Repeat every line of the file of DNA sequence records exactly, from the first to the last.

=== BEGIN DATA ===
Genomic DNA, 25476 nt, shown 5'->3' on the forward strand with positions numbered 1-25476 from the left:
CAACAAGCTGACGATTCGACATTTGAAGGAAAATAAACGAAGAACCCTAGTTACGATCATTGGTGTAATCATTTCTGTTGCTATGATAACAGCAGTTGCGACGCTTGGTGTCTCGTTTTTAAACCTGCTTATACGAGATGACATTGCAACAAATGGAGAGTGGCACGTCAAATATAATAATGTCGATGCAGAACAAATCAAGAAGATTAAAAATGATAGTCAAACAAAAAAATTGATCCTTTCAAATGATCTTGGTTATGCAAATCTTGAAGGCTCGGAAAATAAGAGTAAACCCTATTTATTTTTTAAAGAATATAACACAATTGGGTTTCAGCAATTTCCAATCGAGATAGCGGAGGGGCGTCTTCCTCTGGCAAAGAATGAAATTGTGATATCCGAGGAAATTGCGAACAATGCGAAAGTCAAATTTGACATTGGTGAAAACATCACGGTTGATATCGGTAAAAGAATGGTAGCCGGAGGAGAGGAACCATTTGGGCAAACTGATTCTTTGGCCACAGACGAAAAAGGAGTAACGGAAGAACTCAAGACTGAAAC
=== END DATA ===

Genomic DNA, 25476 nt, shown 5'->3' on the forward strand with positions numbered 1-25476 from the left:
CAACAAGCTGACGATTCGACATTTGAAGGAAAATAAACGAAGAACCCTAGTTACGATCATTGGTGTAATCATTTCTGTTGCTATGATAACAGCAGTTGCGACGCTTGGTGTCTCGTTTTTAAACCTGCTTATACGAGATGACATTGCAACAAATGGAGAGTGGCACGTCAAATATAATAATGTCGATGCAGAACAAATCAAGAAGATTAAAAATGATAGTCAAACAAAAAAATTGATCCTTTCAAATGATCTTGGTTATGCAAATCTTGAAGGCTCGGAAAATAAGAGTAAACCCTATTTATTTTTTAAAGAATATAACACAATTGGGTTTCAGCAATTTCCAATCGAGATAGCGGAGGGGCGTCTTCCTCTGGCAAAGAATGAAATTGTGATATCCGAGGAAATTGCGAACAATGCGAAAGTCAAATTTGACATTGGTGAAAACATCACGGTTGATATCGGTAAAAGAATGGTAGCCGGAGGAGAGGAACCATTTGGGCAAACTGATTCTTTGGCCACAGACGAAAAAGGAGTAACGGAAGAACTCAAGACTGAAAC